"We do not, in any of these recommendations, want to create a situation where we are creating actual peril anywhere," Morgan said. "We just want to make sure that we're not getting to that point of peril as frequently, and that emergencies are actually emergencies and that we're intervening in a more productive way."

Another concern is the Vacated Building Maintenance License (VBML), which made its way into the municipal code during Qualls' first stint on council from 1991 to 1999.

Qualls said that it would be worth looking at the VBML's effectiveness, and if it may need to be tweaked.

"I don't think that people anticipated some of the consequences of that particular ordinance," she said. "The intent was to discourage the type of mothballing of buildings. It was not designed to inhibit the renovation and rehabilitation of buildings, nor to penalize people trying to do it."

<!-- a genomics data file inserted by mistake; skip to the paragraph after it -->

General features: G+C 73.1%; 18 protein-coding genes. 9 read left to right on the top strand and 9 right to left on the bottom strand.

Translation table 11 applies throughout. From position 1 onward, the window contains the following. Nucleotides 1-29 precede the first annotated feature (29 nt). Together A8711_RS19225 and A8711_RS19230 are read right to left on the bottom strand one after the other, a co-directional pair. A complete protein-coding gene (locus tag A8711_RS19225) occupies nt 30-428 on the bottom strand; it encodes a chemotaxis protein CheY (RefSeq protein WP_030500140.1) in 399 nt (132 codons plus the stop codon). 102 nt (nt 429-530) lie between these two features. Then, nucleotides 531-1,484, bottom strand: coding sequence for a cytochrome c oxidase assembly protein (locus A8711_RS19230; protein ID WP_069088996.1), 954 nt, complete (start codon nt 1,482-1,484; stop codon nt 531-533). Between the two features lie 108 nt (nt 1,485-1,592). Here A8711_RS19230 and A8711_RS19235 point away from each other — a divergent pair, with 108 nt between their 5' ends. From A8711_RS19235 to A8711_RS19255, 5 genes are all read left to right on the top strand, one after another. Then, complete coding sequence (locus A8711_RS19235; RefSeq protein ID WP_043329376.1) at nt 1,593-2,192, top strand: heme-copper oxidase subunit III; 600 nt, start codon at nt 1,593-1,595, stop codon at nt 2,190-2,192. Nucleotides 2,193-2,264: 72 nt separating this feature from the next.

A proposal for receivership – a process in which a judge appoints a non-profit receiver to bring a building up to code, then offers it back to the owner for the cost of repairs or offers it for sale to a third-party – was found to be problematic in the July report due to the City's budget problems.

Still, Cunningham sees merit in the idea.

"Unfortunately, we're not in a real good position right now to fund any new programs," he said. "I think it's an excellent tool. It's an underutilized tool, and, in some cases, it's the best tool to address a historic property."

But Morgan said that his group is looking into other funding options. It has submitted a request for $2.8 million in federal stimulus funding, an application that has been supported by a council resolution, PMCE, and, most importantly, State Senator Eric Kearney (D-9th).

Morgan said that his fingers are crossed that the receivership program will be funded, because economic analyses have shown that the $2.8 million could provide a $20 million boost to the local economy and create more than 530 jobs.

"I hope in our City that everyone keeps their fingers crossed, because it would be an opportunity to do a significant difference, and to do the things that I think we all recognize would be a very positive change to the neighborhood with no expenditure of City money at all," Morgan said.